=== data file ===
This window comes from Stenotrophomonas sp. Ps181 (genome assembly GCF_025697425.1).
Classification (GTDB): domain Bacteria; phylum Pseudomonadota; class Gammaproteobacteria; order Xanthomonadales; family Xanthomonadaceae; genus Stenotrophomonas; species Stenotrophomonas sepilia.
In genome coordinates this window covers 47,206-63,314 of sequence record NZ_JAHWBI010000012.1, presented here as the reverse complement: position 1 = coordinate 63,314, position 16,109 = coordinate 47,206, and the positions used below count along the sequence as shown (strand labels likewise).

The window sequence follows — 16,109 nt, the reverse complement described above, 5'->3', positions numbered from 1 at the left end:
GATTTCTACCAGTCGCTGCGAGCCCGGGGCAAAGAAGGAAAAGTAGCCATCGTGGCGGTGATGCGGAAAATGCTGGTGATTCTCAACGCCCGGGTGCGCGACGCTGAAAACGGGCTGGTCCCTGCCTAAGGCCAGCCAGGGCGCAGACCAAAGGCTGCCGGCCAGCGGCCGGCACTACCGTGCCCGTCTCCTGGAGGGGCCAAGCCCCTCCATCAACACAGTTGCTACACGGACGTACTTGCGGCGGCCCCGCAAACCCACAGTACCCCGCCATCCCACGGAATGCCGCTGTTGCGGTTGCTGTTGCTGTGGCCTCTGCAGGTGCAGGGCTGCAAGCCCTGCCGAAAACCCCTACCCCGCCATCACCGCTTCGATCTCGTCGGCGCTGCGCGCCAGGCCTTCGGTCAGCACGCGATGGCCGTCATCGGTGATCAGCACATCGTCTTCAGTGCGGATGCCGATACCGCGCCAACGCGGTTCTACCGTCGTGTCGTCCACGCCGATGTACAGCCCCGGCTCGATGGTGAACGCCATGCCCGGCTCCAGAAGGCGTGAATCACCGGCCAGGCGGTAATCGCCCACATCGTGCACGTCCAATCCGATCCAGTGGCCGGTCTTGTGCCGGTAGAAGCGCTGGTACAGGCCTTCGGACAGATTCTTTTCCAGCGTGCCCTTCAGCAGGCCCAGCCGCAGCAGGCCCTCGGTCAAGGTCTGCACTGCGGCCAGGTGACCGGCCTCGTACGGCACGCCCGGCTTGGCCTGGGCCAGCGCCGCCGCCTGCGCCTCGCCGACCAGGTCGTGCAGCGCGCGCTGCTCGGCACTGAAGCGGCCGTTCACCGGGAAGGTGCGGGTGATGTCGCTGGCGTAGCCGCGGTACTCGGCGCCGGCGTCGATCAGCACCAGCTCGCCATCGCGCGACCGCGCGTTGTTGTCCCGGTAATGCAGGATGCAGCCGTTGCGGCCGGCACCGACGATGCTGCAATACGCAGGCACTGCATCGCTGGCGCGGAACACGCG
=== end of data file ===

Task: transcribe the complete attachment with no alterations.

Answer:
This window comes from Stenotrophomonas sp. Ps181 (genome assembly GCF_025697425.1).
Classification (GTDB): domain Bacteria; phylum Pseudomonadota; class Gammaproteobacteria; order Xanthomonadales; family Xanthomonadaceae; genus Stenotrophomonas; species Stenotrophomonas sepilia.
In genome coordinates this window covers 47,206-63,314 of sequence record NZ_JAHWBI010000012.1, presented here as the reverse complement: position 1 = coordinate 63,314, position 16,109 = coordinate 47,206, and the positions used below count along the sequence as shown (strand labels likewise).

The window sequence follows — 16,109 nt, the reverse complement described above, 5'->3', positions numbered from 1 at the left end:
GATTTCTACCAGTCGCTGCGAGCCCGGGGCAAAGAAGGAAAAGTAGCCATCGTGGCGGTGATGCGGAAAATGCTGGTGATTCTCAACGCCCGGGTGCGCGACGCTGAAAACGGGCTGGTCCCTGCCTAAGGCCAGCCAGGGCGCAGACCAAAGGCTGCCGGCCAGCGGCCGGCACTACCGTGCCCGTCTCCTGGAGGGGCCAAGCCCCTCCATCAACACAGTTGCTACACGGACGTACTTGCGGCGGCCCCGCAAACCCACAGTACCCCGCCATCCCACGGAATGCCGCTGTTGCGGTTGCTGTTGCTGTGGCCTCTGCAGGTGCAGGGCTGCAAGCCCTGCCGAAAACCCCTACCCCGCCATCACCGCTTCGATCTCGTCGGCGCTGCGCGCCAGGCCTTCGGTCAGCACGCGATGGCCGTCATCGGTGATCAGCACATCGTCTTCAGTGCGGATGCCGATACCGCGCCAACGCGGTTCTACCGTCGTGTCGTCCACGCCGATGTACAGCCCCGGCTCGATGGTGAACGCCATGCCCGGCTCCAGAAGGCGTGAATCACCGGCCAGGCGGTAATCGCCCACATCGTGCACGTCCAATCCGATCCAGTGGCCGGTCTTGTGCCGGTAGAAGCGCTGGTACAGGCCTTCGGACAGATTCTTTTCCAGCGTGCCCTTCAGCAGGCCCAGCCGCAGCAGGCCCTCGGTCAAGGTCTGCACTGCGGCCAGGTGACCGGCCTCGTACGGCACGCCCGGCTTGGCCTGGGCCAGCGCCGCCGCCTGCGCCTCGCCGACCAGGTCGTGCAGCGCGCGCTGCTCGGCACTGAAGCGGCCGTTCACCGGGAAGGTGCGGGTGATGTCGCTGGCGTAGCCGCGGTACTCGGCGCCGGCGTCGATCAGCACCAGCTCGCCATCGCGCGACCGCGCGTTGTTGTCCCGGTAATGCAGGATGCAGCCGTTGCGGCCGGCACCGACGATGCTGCAATACGCAGGCACTGCATCGCTGGCGCGGAACACGCG